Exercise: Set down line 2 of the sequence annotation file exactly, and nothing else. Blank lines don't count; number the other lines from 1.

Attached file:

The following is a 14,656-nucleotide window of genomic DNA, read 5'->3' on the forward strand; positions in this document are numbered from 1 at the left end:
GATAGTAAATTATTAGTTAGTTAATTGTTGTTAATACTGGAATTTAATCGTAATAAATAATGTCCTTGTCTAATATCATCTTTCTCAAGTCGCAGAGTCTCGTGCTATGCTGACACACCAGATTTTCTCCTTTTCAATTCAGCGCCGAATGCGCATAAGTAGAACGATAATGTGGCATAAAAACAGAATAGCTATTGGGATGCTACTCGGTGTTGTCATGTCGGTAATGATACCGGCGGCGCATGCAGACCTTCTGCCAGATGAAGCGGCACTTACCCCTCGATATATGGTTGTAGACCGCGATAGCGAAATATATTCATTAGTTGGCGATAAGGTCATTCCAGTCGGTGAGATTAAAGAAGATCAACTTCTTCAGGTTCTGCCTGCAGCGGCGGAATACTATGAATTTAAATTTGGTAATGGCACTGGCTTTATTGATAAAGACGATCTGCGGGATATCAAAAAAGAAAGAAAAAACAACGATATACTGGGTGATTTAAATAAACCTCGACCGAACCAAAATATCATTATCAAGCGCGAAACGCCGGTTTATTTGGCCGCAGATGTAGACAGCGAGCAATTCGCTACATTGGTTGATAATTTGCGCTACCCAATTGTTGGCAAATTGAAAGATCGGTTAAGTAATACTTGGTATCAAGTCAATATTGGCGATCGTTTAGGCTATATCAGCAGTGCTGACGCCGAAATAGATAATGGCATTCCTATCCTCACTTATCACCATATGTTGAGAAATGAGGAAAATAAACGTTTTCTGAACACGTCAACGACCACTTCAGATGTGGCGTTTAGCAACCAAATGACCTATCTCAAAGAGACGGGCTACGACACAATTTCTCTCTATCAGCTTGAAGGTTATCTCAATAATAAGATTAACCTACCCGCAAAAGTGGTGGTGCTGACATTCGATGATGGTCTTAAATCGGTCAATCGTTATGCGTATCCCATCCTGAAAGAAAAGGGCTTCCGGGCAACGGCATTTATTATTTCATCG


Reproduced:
GATAGTAAATTATTAGTTAGTTAATTGTTGTTAATACTGGAATTTAATCGTAATAAATAATGTCCTTGTCTAATATCATCTTTCTCAAGTCGCAGAGTCTCGTGCTATGCTGACACACCAGATTTTCTCCTTTTCAATTCAGCGCCGAATGCGCATAAGTAGAACGATAATGTGGCATAAAAACAGAATAGCTATTGGGATGCTACTCGGTGTTGTCATGTCGGTAATGATACCGGCGGCGCATGCAGACCTTCTGCCAGATGAAGCGGCACTTACCCCTCGATATATGGTTGTAGACCGCGATAGCGAAATATATTCATTAGTTGGCGATAAGGTCATTCCAGTCGGTGAGATTAAAGAAGATCAACTTCTTCAGGTTCTGCCTGCAGCGGCGGAATACTATGAATTTAAATTTGGTAATGGCACTGGCTTTATTGATAAAGACGATCTGCGGGATATCAAAAAAGAAAGAAAAAACAACGATATACTGGGTGATTTAAATAAACCTCGACCGAACCAAAATATCATTATCAAGCGCGAAACGCCGGTTTATTTGGCCGCAGATGTAGACAGCGAGCAATTCGCTACATTGGTTGATAATTTGCGCTACCCAATTGTTGGCAAATTGAAAGATCGGTTAAGTAATACTTGGTATCAAGTCAATATTGGCGATCGTTTAGGCTATATCAGCAGTGCTGACGCCGAAATAGATAATGGCATTCCTATCCTCACTTATCACCATATGTTGAGAAATGAGGAAAATAAACGTTTTCTGAACACGTCAACGACCACTTCAGATGTGGCGTTTAGCAACCAAATGACCTATCTCAAAGAGACGGGCTACGACACAATTTCTCTCTATCAGCTTGAAGGTTATCTCAATAATAAGATTAACCTACCCGCAAAAGTGGTGGTGCTGACATTCGATGATGGTCTTAAATCGGTCAATCGTTATGCGTATCCCATCCTGAAAGAAAAGGGCTTCCGGGCAACGGCATTTATTATTTCATCG